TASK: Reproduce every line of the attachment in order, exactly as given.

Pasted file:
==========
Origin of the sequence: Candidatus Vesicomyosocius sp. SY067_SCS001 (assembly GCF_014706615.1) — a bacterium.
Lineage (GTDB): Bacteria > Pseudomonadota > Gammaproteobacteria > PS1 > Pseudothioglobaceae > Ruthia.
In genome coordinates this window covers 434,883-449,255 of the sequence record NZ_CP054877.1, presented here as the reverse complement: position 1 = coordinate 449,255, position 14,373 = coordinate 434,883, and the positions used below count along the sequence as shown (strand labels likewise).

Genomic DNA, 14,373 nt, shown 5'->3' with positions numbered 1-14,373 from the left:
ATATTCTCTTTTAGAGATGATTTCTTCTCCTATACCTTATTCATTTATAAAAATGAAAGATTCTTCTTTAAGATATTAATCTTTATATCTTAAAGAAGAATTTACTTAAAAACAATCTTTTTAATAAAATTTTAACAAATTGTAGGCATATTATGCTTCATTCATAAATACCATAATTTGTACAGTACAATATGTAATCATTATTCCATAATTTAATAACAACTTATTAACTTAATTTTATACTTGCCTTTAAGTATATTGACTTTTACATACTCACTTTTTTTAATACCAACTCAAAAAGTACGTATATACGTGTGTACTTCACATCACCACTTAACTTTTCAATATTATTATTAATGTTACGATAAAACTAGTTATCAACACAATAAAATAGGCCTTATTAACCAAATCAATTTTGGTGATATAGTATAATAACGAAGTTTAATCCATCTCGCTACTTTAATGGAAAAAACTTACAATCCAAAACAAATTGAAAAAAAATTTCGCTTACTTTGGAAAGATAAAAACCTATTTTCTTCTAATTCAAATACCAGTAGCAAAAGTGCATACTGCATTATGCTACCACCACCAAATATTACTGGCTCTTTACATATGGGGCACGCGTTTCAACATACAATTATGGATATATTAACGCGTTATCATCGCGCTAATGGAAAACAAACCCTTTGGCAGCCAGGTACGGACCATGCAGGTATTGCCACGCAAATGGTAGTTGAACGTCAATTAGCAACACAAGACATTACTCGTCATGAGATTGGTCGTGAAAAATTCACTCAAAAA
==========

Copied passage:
Origin of the sequence: Candidatus Vesicomyosocius sp. SY067_SCS001 (assembly GCF_014706615.1) — a bacterium.
Lineage (GTDB): Bacteria > Pseudomonadota > Gammaproteobacteria > PS1 > Pseudothioglobaceae > Ruthia.
In genome coordinates this window covers 434,883-449,255 of the sequence record NZ_CP054877.1, presented here as the reverse complement: position 1 = coordinate 449,255, position 14,373 = coordinate 434,883, and the positions used below count along the sequence as shown (strand labels likewise).

Genomic DNA, 14,373 nt, shown 5'->3' with positions numbered 1-14,373 from the left:
ATATTCTCTTTTAGAGATGATTTCTTCTCCTATACCTTATTCATTTATAAAAATGAAAGATTCTTCTTTAAGATATTAATCTTTATATCTTAAAGAAGAATTTACTTAAAAACAATCTTTTTAATAAAATTTTAACAAATTGTAGGCATATTATGCTTCATTCATAAATACCATAATTTGTACAGTACAATATGTAATCATTATTCCATAATTTAATAACAACTTATTAACTTAATTTTATACTTGCCTTTAAGTATATTGACTTTTACATACTCACTTTTTTTAATACCAACTCAAAAAGTACGTATATACGTGTGTACTTCACATCACCACTTAACTTTTCAATATTATTATTAATGTTACGATAAAACTAGTTATCAACACAATAAAATAGGCCTTATTAACCAAATCAATTTTGGTGATATAGTATAATAACGAAGTTTAATCCATCTCGCTACTTTAATGGAAAAAACTTACAATCCAAAACAAATTGAAAAAAAATTTCGCTTACTTTGGAAAGATAAAAACCTATTTTCTTCTAATTCAAATACCAGTAGCAAAAGTGCATACTGCATTATGCTACCACCACCAAATATTACTGGCTCTTTACATATGGGGCACGCGTTTCAACATACAATTATGGATATATTAACGCGTTATCATCGCGCTAATGGAAAACAAACCCTTTGGCAGCCAGGTACGGACCATGCAGGTATTGCCACGCAAATGGTAGTTGAACGTCAATTAGCAACACAAGACATTACTCGTCATGAGATTGGTCGTGAAAAATTCACTCAAAAA